How To Support Your Child’s Mental Health During The Pandemic
The COVID-19 pandemic has disrupted everyone’s lives, and one of the unfortunate results of the stress caused by the disease has been a decline in mental health among both the young and the old.
To help people cope with the issues that have arisen due to the pandemic and the lockdown, Public Health England is running the Every Mind Matters campaign.
The latest stage of the campaign is aimed at helping children, young people and parents in particular, which is where the focus is required at the moment given the recent return to normal schooling for most families in the UK.
“Everyone has struggled in the pandemic and during lockdown, but for children it’s been particularly difficult, because they found themselves being taken out of school and then being at home with parents or carers who are also really stressed,” says NHS psychiatrist Dr Max Pemberton.
“We know children tend to be quite resilient providing there is a kind of stabilising force, namely their parents or their carer, in the background. One of the difficulties was that this was less stable for them. Then, just as they’re getting used to this new pattern, suddenly they are back at school, so they face disruption again.”
We asked Pemberton for his advice on how you can support your children during this uncertain period. Here he suggests and explains five things to focus on.
1. Be There To Listen
Of course parents listen to their children all the time, but this is about something different. This is about listening out for things they might be saying, or flagging up, that show the child is having a tough time or is stressed about things.
Set aside ten minutes a day where you sit down and ask your child how their day was. Don’t go in mentioning feelings or moods, because often children struggle to articulate their feelings. Sometimes things will manifest themselves in other ways, so instead of saying they’re really anxious, they might say they’re having difficulties at school, or problems with not wanting to eat or with not sleeping, which we would call biological symptoms. There can be quite significant changes in their behaviour which the adults can then pick up on and talk about their feelings on the back of that.
Often the child won’t have anything particular to say, which is fine. At least they know deep down that they have that opportunity every day where if there is anything on their minds, they can talk about it.
If your child really struggles with that scrutiny or attention you can combine it with something else, like washing up or bath time, so there’s a distraction for the child. Young children often find it difficult to sit there and talk about their day, and so do teenagers, who can feel persecuted, so they’ll often respond with grunting – but persevere. Try combining it with something like driving somewhere, where you’re in the car and you’re not looking at each other – it takes the focus and pressure off the child.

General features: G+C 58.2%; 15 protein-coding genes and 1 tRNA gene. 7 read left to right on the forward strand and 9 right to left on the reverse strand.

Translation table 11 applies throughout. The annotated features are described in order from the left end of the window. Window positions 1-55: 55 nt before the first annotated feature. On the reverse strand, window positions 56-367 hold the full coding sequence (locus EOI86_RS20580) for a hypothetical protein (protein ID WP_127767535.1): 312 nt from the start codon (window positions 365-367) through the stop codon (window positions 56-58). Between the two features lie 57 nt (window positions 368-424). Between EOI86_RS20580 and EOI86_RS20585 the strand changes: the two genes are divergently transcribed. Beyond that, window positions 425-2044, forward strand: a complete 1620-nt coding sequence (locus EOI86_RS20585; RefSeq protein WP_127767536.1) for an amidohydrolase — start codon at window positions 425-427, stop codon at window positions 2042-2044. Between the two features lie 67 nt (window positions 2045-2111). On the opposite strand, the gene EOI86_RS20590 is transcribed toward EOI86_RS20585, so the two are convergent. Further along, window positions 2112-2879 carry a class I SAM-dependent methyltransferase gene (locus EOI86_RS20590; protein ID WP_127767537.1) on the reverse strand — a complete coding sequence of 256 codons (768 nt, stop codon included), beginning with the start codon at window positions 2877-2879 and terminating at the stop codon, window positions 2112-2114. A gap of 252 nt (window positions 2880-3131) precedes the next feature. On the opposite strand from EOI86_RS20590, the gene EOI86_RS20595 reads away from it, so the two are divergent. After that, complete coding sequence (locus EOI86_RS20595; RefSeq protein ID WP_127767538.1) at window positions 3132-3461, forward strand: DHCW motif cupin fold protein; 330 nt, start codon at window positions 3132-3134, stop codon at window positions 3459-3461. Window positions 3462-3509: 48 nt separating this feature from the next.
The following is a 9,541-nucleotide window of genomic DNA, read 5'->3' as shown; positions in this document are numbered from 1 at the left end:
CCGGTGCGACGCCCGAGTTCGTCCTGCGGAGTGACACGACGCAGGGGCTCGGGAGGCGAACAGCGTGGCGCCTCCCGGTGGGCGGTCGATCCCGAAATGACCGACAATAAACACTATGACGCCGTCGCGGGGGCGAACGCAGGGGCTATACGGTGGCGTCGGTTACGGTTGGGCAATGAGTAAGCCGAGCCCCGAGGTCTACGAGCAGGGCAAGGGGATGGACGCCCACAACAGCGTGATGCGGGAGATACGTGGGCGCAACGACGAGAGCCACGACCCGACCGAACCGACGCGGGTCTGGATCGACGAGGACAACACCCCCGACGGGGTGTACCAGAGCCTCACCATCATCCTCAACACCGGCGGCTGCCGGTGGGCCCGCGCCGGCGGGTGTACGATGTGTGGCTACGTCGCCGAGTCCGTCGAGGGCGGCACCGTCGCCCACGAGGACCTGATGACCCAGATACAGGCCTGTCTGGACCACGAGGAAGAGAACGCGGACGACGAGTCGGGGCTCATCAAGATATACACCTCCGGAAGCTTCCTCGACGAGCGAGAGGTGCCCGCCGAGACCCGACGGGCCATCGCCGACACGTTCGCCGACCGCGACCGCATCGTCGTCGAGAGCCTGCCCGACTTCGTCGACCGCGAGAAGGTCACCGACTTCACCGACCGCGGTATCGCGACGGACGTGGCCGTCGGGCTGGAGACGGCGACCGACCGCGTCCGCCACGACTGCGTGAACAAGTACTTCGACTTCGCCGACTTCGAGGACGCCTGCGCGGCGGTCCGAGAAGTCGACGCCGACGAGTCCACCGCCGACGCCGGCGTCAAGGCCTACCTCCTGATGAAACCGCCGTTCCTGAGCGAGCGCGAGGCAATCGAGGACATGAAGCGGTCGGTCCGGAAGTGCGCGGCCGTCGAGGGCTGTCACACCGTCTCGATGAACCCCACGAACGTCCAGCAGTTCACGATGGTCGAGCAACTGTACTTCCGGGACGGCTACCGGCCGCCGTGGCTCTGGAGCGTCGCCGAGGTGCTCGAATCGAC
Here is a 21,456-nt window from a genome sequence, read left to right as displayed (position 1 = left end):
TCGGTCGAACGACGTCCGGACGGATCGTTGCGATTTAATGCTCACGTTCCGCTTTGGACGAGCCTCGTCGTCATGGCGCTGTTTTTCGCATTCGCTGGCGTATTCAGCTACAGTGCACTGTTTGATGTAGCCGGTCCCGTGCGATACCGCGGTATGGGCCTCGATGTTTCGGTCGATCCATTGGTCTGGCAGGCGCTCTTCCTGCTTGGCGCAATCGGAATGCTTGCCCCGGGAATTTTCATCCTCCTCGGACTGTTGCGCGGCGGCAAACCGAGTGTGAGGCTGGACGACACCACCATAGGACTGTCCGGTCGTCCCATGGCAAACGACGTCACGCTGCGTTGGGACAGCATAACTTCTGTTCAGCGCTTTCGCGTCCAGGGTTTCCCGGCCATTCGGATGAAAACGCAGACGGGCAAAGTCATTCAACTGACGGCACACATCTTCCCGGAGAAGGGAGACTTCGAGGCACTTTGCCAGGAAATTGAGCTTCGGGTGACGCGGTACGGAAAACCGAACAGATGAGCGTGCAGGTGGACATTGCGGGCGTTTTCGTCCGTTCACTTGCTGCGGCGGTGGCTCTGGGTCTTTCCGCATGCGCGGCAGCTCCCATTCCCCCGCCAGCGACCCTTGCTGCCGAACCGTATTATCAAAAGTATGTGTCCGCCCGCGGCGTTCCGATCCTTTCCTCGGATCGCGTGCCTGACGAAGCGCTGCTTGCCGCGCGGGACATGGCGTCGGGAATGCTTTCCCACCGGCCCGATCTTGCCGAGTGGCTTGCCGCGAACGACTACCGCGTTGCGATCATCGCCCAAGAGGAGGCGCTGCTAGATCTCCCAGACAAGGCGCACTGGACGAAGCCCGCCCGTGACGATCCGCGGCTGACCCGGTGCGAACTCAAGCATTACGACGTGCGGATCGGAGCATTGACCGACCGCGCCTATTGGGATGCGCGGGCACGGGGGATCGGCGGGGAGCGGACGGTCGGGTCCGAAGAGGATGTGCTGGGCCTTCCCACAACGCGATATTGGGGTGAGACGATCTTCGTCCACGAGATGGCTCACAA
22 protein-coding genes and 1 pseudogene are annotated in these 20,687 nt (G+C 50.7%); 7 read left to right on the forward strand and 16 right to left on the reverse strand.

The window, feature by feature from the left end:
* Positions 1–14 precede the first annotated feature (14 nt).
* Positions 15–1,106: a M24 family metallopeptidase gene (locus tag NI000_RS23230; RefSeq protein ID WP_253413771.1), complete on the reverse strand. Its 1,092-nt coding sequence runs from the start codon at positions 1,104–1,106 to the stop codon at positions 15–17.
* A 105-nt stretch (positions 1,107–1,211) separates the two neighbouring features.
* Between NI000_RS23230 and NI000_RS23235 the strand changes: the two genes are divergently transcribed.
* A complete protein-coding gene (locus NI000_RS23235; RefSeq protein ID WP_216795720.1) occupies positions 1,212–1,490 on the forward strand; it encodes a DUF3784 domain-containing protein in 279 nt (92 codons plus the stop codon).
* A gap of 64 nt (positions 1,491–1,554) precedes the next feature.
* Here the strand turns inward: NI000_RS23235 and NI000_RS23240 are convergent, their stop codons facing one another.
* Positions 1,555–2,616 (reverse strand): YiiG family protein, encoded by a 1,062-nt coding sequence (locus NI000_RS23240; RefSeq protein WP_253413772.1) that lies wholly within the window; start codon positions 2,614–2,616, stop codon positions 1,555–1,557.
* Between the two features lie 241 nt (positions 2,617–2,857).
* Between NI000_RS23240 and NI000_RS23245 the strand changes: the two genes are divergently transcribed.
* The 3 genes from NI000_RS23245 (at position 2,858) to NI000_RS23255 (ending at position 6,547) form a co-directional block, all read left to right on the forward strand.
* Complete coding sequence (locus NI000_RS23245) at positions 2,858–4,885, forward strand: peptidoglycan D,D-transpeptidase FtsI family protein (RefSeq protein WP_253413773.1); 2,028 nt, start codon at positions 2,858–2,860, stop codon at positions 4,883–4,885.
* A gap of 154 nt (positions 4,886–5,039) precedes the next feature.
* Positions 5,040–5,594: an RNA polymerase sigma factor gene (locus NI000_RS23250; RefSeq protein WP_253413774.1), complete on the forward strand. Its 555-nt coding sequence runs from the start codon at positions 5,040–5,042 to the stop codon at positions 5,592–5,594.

2. Support Positive Routines
Routine is fundamental, and people, particularly children, can withstand quite a lot of stuff provided they have some sort of routine. The difficulty is the routines will be disrupted and now we can’t even guarantee the routine we’ve got will stay the same. There might be changes with local lockdowns, or schools might be shut if there’s an outbreak so we can’t rely on school to provide a structure anymore.
Set up your own structure and routine outside of school. Stick to mealtimes and bedtimes, and lead by example. Make sure that there is structure on weekends too, such as on Saturday we always go for a walk at this time, or on Sunday we always do this one activity, so there’s a sense of structure and rhythm to a child’s life.
3. Encourage Interests
Children haven’t been able to do a lot of their hobbies, so it’s important to encourage them to get back into the swing of things. Help them to get out and re-form friendship groups, see members of the family and get back into social circulation again.
4. Take Their Concerns Seriously
Some things that particularly younger children get worried about might seem a bit daft to us, or not that important. For example, we’re using words like shielding, which to a child sounds strange, and a child’s understanding of what a shield is relates to knights and wars and people needing to use shields. For us it might seem silly, but it can be a source of concern for them.
Try to take their concerns seriously. Engage with them, and try to understand where they’re coming from.
5. Stay In Their Lives
This is particularly for people like grandparents, brothers and sisters who may not live with their siblings, or children who don’t live with their parents or only with one of their parents. Make sure you make an effort to keep communicating. For example, it can be easy to just tell your parents how your children are doing, but make sure grandparents and grandchildren actually have a conversation so each knows the other is thinking about them.
Normally that wouldn’t matter so much if they’re meeting in person, but now people have to make a special effort to communicate with a child if they don’t live with them. Text them, email them, call them. Set up a regular time. This can be really important because these people can often notice changes in the child that people living with them day in and day out might not.